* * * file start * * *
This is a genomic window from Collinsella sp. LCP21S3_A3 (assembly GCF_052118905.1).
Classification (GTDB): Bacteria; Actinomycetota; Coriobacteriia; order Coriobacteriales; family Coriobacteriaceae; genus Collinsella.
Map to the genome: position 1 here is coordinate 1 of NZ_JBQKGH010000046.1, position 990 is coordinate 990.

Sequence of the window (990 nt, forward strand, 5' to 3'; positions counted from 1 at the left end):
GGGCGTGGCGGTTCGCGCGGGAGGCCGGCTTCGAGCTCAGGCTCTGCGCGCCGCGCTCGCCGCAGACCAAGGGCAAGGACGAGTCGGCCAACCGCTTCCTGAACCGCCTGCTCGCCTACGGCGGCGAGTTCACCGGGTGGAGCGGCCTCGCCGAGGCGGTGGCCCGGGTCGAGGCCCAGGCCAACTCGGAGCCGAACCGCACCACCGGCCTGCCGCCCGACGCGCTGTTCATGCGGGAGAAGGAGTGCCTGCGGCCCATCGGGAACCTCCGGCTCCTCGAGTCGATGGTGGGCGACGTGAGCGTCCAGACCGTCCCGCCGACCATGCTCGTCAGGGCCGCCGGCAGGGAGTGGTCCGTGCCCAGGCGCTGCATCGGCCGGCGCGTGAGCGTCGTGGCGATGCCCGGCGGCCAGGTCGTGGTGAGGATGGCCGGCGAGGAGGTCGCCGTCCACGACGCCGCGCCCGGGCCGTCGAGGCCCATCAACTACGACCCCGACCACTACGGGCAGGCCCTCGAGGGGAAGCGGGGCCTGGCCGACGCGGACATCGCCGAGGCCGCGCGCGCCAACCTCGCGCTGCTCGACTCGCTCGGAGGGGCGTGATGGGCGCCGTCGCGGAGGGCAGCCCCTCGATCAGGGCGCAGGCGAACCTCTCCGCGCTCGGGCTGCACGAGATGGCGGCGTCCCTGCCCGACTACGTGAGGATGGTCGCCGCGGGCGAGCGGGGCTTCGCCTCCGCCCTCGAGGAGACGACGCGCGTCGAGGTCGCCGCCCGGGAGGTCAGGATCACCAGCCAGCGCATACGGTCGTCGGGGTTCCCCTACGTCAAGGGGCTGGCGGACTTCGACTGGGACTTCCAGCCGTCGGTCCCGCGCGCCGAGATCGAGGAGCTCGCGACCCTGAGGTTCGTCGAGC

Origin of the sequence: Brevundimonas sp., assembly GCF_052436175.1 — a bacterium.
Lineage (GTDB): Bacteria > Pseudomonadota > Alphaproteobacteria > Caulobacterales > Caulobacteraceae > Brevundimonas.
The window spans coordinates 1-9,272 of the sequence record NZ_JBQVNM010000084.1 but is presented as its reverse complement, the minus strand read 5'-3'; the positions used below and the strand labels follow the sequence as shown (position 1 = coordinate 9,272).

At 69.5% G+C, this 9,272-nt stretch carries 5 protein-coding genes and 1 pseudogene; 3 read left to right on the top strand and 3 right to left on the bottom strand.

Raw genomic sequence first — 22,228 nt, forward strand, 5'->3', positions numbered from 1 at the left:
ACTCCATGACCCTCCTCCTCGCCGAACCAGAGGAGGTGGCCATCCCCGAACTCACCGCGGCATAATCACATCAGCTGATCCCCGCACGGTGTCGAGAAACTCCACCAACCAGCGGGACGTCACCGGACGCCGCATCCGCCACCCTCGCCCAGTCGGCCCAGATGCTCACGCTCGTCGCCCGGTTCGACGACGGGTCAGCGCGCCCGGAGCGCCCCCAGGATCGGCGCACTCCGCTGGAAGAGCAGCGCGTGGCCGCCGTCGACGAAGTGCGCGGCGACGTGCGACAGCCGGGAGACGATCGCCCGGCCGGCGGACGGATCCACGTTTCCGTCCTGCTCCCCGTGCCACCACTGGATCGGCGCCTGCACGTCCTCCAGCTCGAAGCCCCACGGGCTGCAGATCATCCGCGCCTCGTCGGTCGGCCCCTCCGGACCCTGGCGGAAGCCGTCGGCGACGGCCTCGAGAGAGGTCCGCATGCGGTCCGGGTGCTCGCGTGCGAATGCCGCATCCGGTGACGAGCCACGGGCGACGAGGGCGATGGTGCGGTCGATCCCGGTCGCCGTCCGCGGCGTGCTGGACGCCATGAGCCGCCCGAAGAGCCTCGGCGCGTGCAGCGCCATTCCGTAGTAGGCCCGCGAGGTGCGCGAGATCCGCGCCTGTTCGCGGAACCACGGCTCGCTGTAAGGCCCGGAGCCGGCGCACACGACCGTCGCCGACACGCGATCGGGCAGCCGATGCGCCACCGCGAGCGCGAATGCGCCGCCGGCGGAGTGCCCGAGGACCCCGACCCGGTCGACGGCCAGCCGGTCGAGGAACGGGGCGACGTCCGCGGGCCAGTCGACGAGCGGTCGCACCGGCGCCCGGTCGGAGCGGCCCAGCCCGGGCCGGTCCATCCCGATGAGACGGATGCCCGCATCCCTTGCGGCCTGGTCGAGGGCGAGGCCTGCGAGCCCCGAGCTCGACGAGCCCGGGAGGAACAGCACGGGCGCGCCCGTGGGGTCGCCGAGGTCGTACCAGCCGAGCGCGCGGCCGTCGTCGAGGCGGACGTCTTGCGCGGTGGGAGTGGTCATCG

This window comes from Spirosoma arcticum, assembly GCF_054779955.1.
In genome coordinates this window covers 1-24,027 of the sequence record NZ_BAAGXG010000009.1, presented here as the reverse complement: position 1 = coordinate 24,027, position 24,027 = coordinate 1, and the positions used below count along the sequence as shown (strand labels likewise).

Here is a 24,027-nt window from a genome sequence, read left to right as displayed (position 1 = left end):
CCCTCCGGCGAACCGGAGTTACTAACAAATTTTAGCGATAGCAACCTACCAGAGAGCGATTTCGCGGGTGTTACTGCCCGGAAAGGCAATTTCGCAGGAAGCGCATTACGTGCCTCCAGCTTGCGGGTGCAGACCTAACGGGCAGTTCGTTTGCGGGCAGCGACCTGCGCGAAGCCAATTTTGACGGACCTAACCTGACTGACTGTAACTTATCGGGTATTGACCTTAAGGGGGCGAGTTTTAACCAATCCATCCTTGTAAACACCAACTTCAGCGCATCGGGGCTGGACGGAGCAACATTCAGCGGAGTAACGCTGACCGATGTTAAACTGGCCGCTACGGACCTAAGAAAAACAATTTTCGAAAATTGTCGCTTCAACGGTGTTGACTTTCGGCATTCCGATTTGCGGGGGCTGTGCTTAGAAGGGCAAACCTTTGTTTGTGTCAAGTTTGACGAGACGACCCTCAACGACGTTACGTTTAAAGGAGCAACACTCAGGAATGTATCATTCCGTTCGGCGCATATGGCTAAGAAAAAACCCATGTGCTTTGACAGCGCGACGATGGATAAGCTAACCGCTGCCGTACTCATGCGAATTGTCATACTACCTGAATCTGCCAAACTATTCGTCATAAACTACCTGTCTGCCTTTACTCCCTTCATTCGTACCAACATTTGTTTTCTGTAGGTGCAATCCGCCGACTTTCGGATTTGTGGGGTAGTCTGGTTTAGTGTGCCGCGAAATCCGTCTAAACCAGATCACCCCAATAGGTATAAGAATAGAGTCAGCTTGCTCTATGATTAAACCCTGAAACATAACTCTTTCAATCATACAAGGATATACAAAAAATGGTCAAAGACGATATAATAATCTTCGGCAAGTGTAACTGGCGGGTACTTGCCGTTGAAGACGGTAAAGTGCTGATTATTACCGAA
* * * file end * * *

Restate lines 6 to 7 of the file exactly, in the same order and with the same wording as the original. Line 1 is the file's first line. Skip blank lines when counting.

Origin of the sequence: Brevundimonas sp., assembly GCF_052436175.1 — a bacterium.
Lineage (GTDB): Bacteria > Pseudomonadota > Alphaproteobacteria > Caulobacterales > Caulobacteraceae > Brevundimonas.